In a multi-center study, poor glycemic (blood glucose) control was evident in nearly half of the participants who had foot ulcers, with 49% having an HbA1c (glycemic measure) level above 8.4%.
In a retrospective cohort study of 183 diabetic patients conducted at the John Hopkins Wound Center, it was seen that HbA1c was an important clinical predictor of the rate of wound healing. The mean HbA1c was 8.0%. For each 1%-point increase in HbA1c level,the daily wound healing ratedecreased by 0.028 cm² per day (95% CI: 0.003 to 0.054). This was irrespective of presence of neuropathy (n=109), smoking status (n=121) and peripheral arterial disease (n=53). The study didn't throw any light on anti-diabetic treatment received by patients.
In another retrospective study of 63 diabetic patients conducted at a Midwestern outpatient wound care clinic in USA for 3 years, it was seen that the HbA1c values closest to ulcer closure ranged from 5.3 to12.3 (mean, 7.68 [SD, 1.81]). It was also found that patients with higher HbA1c levels did experience wound healing, but in a significantlylonger period than those with lower HbA1c. Approximately 80% of this sample (n = 50)had peripheral vascular disease, and more than 60% (n = 39) hadrenal disease. Here also the investigators didn't mention the anti-diabetic treatment being received by patients.
An Indian prospective study (over 2 years) has explored the concept of HbA1c as a predictor of healing rate in diabetic ulcers. 100 diabetic patients were equally divided into 2 groups with mean HbA1c levels of 6.50 ± 0.441 in Group A and Group B with the mean value of 10.40 ± 1.550. Subsequently, standard treatment protocols were followed, and mean reduction in ulcer area, length, and width were measured; a statistically significant difference was found in the mean area change per day between the two groups with P<0.0001. However, the study did not explore the effect of intensive glycemic treatment in the uncontrolled diabetic subgroup.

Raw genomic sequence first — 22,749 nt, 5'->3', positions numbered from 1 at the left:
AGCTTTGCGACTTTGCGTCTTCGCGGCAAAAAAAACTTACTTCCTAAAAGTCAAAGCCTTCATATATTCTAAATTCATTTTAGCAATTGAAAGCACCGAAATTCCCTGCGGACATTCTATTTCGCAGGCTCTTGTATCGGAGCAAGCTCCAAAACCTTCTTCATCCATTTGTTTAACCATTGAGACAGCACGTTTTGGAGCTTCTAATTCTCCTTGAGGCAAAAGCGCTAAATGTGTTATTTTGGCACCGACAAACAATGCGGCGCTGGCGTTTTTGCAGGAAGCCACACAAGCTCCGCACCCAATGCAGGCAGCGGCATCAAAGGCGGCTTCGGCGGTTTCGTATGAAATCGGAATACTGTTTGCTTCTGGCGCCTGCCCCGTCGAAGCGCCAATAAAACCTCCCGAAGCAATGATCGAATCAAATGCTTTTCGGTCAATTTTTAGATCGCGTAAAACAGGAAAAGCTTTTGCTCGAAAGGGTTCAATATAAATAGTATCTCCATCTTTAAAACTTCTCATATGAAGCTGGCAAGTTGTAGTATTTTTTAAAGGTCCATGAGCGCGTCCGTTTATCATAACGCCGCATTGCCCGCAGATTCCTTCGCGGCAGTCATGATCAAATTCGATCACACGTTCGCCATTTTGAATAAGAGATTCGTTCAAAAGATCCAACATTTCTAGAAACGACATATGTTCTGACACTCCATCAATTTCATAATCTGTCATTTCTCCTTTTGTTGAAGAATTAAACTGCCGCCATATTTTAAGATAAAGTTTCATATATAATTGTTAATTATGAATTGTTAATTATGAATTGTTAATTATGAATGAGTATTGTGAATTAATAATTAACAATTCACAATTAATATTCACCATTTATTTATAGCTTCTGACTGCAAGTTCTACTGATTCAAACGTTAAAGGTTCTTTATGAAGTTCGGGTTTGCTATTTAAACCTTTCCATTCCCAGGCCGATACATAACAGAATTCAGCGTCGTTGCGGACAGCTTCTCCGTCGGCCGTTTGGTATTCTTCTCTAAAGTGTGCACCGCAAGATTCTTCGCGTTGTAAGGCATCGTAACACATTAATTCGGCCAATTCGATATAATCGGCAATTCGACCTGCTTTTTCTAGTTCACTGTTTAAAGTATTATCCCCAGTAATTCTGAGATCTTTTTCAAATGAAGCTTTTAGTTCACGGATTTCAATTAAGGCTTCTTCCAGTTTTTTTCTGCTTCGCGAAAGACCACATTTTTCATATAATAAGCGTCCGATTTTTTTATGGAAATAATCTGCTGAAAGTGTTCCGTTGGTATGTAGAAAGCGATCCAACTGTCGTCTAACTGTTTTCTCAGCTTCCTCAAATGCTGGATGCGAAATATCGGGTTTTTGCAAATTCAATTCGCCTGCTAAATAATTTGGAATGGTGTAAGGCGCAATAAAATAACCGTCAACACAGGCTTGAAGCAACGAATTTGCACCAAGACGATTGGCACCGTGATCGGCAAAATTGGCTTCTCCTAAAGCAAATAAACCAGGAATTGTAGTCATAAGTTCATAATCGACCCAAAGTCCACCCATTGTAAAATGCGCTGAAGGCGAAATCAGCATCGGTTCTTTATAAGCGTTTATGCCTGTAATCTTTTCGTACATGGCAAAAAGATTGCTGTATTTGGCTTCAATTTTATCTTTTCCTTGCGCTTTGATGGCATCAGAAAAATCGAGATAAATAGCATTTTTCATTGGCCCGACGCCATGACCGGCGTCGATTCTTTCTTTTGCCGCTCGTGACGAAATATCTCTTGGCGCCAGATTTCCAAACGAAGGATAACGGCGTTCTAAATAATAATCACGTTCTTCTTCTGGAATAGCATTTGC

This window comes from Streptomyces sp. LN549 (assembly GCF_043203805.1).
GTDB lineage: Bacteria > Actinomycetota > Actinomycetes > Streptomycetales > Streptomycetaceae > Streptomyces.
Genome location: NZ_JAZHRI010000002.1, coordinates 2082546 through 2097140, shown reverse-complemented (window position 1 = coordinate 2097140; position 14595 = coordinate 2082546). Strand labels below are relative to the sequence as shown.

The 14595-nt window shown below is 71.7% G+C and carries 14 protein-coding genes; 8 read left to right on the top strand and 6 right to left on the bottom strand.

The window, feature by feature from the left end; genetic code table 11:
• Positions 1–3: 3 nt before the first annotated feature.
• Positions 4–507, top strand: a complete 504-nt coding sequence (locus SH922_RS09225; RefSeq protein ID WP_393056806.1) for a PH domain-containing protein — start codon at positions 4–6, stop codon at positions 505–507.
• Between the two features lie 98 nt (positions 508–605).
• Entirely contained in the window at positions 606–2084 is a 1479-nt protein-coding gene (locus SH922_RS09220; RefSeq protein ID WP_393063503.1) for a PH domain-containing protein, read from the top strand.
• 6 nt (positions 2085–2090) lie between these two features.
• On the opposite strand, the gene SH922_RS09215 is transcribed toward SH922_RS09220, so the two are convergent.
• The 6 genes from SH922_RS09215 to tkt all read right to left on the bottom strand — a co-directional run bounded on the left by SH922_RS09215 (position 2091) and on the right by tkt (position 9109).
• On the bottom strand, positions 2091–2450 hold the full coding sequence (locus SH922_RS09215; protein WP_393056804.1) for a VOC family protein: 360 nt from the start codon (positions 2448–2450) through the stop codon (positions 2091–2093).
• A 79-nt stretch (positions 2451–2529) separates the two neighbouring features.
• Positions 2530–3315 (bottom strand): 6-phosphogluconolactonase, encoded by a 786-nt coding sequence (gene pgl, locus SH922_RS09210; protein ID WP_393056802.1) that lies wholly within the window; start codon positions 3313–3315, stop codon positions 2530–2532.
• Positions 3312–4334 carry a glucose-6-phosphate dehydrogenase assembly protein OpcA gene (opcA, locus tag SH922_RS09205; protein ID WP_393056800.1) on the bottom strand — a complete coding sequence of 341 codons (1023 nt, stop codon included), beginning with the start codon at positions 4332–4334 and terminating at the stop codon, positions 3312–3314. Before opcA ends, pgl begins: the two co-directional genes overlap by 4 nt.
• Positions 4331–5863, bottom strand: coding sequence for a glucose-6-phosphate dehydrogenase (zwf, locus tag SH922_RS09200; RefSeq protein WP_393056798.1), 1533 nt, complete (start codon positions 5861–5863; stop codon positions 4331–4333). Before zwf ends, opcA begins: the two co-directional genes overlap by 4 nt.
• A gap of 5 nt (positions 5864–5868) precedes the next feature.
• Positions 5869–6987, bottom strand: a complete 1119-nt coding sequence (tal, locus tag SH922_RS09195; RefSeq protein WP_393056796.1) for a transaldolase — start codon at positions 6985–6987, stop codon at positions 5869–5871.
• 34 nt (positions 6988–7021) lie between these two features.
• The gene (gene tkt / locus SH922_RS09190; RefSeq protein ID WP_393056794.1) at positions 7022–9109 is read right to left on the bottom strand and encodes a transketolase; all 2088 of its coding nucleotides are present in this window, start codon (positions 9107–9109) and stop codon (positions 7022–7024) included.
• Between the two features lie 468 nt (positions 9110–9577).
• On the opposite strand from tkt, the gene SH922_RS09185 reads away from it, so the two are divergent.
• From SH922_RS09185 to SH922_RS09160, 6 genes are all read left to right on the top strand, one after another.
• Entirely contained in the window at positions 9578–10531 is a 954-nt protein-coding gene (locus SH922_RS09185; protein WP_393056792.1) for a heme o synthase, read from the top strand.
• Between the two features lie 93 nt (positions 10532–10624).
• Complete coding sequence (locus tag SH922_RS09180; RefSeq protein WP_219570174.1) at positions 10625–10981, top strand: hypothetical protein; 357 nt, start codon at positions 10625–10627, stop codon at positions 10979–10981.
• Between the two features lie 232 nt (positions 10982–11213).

Investigators in Barcelona, Spain addressed the issue of impairment in phagocytic activity in relation to glycemic control and, whether or not this impairment could be reversible after improving blood glucose levels. In their case control study, 21 type 2 DM and 21 healthy volunteers were prospectively recruited. Baseline HbA1c was 8.78 ± 2.01 in T2DM patients whereas it was 5.79 ± 0.45 in healthy volunteers. Baseline FBG was 9.49 ± 3.15 in T2DM patients whereas it was 5.73 ± 0.83 in healthy volunteers. By use of flow cytometry they were able to deduce that Type 2 diabetic patients showed a lower percentage of activated macrophages in comparison with non-diabetic subjects (54.00618.93 vs 68.53612.77%; p = 0.006). Also,significant negative correlations between phagocytic activity and fastingglucose (r = 20.619, p = 0.004) and HbA1c (r = 20.506, p = 0.019) were detected. In their intervention study 12 previous T2DM patients were admitted and treated intensively (9-point blood glucose profile) for 5 days. In these patients who underwent metabolic optimization, a significant increase in phagocytic activitywas observed (p = 0.029). The investigators postulated that the reversibility of phagocytosis dysfunction after a short period of glycemic control may have been attributable not only to the normalization of the diabetic milieu but also to the effect of exogenous insulin.